By Brian Howey
INDIANAPOLIS – The headline fixation in the fledgling administration of Gov. Mike Pence has been his 10-percent income tax cut. It is, what Chief of Staff Bill Smith observes, “the shiny object” and one that Senate Appropriations Chairman Luke Kenley partially restored on Thursday at 3.3% after it didn’t make the House Republican budget.
The narrative after 80 days is an administration that has groped for a voice and a gravitas on the issues. Gov. Pence said at one point, “We have to do a better job of getting our message out.”
But after spending several days deep in the gubernatorial warrens on the Statehouse second floor, what emerges is an array of numbers that when pieced together in what is now an incomplete jigsaw puzzle, a different story line emerges.
Gov. Pence’s nine agenda bills are, for the most part, progressing. There was a staff review of some 2,200 bills that emerged prior to this long session, one that the Pence team had just seven weeks to prepare. According to Senior Policy Director Marilee J. Springer, there have been 95 meetings on individual pieces of legislation over eight weeks. There have been 138 meetings between the new governor and legislators.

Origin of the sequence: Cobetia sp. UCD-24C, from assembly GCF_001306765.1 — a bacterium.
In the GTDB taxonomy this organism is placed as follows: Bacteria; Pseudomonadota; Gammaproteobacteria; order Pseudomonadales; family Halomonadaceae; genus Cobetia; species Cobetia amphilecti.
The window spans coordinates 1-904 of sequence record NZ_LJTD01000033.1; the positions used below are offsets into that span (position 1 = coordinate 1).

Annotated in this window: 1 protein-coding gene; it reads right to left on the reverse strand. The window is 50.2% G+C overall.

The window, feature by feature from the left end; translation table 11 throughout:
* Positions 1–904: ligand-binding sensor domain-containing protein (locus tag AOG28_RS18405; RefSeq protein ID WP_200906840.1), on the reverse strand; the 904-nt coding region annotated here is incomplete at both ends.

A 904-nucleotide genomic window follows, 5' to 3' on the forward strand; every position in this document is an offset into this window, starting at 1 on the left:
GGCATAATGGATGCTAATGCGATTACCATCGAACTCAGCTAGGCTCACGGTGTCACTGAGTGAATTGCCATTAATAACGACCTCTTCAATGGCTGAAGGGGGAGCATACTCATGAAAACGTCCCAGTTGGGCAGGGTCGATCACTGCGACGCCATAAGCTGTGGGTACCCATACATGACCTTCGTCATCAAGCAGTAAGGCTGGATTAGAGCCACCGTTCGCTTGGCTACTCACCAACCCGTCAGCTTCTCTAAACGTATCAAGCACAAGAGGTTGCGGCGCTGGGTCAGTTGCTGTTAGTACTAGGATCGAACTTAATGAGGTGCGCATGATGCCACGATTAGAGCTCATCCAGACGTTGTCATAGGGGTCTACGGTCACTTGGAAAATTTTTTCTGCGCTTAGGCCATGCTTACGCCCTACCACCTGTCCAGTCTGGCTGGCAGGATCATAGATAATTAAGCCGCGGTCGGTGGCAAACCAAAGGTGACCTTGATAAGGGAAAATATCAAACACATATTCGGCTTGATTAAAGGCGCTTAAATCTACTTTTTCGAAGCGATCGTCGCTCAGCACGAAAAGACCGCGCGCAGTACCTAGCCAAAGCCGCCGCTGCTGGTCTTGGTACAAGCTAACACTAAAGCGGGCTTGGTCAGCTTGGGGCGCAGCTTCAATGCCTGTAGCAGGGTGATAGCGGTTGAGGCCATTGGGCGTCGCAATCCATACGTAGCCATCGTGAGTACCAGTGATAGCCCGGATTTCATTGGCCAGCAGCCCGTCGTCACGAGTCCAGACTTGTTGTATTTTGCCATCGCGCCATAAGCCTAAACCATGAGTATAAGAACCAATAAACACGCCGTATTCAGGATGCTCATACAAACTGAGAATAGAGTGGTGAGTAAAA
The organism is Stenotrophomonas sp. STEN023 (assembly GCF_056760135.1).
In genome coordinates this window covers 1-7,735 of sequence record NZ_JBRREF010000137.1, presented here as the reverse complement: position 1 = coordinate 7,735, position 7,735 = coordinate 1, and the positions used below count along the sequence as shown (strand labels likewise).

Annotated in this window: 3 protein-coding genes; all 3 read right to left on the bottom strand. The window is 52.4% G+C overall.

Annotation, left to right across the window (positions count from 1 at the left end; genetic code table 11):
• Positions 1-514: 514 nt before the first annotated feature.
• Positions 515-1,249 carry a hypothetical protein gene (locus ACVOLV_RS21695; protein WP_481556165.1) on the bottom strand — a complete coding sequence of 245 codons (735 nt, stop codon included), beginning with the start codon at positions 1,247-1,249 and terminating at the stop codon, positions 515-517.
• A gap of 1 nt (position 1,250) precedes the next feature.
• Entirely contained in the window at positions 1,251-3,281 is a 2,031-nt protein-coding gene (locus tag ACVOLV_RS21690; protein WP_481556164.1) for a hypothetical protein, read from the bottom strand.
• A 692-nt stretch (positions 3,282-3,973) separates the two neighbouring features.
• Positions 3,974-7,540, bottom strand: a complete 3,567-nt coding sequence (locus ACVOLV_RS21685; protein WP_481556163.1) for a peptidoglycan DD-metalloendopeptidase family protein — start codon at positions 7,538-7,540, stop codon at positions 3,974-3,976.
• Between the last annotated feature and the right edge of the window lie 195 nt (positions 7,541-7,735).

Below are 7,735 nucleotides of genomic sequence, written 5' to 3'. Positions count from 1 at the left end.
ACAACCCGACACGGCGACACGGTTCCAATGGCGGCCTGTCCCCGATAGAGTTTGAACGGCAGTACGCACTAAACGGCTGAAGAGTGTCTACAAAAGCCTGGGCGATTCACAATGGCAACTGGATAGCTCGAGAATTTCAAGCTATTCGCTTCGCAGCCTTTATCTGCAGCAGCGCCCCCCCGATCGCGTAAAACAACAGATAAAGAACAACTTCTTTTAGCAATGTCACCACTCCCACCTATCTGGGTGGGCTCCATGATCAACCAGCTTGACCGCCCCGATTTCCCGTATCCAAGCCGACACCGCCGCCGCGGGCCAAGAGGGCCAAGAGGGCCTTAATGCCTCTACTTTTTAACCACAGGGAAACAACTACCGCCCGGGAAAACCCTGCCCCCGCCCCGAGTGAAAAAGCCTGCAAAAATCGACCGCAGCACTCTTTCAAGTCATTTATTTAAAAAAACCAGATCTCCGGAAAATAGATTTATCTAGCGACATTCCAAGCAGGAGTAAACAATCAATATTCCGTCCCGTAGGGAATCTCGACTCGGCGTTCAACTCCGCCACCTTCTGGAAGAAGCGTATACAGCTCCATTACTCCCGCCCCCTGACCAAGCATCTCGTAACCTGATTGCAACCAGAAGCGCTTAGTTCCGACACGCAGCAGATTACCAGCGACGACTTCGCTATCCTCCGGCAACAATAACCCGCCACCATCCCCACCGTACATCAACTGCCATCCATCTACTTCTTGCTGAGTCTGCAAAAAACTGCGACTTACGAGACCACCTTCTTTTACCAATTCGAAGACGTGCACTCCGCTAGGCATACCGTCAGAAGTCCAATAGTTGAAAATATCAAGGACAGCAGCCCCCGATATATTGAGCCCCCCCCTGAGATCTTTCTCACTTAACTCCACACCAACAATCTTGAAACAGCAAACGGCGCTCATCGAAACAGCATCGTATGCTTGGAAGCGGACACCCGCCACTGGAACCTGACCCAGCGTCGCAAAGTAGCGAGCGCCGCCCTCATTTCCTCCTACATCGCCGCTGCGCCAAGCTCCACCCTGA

By Rex Bell
MUNCIE< IN - The Delaware County Circuit Court recently ruled that Ball State University could forcibly take private property to build a hotel. As if this decision wasn't horrible enough, BSU is also insisting that the victims of the decision should be required to post a $1 million appeal bond before another court can re-hear the case.
As we continue our decline into a state of unlimited government, we all need to remember that under the court's rationale, if a state college decided to open a satellite school anywhere, any neighboring property would be fair game for any reason.
By Rick Yencer